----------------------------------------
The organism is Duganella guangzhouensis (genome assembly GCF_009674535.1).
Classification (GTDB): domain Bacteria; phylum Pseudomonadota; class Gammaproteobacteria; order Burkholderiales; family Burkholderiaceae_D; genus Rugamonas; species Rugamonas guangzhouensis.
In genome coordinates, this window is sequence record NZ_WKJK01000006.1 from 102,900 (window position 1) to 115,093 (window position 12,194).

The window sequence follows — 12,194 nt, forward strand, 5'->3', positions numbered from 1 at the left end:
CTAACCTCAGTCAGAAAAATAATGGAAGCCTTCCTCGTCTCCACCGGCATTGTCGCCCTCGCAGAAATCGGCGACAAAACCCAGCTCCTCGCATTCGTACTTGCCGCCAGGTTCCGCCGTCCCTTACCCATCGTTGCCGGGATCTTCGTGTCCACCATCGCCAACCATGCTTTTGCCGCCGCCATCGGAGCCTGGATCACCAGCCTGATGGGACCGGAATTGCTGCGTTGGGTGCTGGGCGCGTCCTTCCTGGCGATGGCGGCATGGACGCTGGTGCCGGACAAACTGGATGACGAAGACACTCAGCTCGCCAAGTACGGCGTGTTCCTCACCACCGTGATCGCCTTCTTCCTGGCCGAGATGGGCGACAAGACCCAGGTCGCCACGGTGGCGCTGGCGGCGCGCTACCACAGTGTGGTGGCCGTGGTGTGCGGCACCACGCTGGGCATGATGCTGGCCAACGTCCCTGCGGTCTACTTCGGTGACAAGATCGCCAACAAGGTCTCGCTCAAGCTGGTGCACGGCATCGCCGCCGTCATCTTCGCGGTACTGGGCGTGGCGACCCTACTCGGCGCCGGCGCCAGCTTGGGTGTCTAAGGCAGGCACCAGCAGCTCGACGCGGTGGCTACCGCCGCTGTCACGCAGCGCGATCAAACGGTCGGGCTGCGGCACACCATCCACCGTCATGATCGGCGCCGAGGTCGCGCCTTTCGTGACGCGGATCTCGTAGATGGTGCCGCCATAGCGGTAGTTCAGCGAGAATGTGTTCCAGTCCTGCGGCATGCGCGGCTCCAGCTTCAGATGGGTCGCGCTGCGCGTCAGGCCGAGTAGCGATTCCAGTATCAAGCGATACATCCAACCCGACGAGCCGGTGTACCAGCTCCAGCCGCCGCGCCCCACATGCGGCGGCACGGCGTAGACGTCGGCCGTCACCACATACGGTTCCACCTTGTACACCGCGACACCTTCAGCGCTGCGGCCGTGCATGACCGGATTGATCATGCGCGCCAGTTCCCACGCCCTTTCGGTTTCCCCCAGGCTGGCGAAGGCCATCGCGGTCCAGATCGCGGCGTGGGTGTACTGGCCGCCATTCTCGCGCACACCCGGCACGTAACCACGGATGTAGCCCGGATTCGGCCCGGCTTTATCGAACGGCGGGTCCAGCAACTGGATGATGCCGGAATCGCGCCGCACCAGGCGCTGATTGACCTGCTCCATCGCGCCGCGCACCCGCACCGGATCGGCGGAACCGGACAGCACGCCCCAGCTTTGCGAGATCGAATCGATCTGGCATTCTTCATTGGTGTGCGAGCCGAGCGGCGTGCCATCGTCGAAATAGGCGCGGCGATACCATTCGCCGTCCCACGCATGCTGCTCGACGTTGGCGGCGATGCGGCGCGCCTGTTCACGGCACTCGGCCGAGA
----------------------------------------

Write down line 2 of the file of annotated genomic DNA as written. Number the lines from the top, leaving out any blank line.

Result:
Classification (GTDB): domain Bacteria; phylum Pseudomonadota; class Gammaproteobacteria; order Burkholderiales; family Burkholderiaceae_D; genus Rugamonas; species Rugamonas guangzhouensis.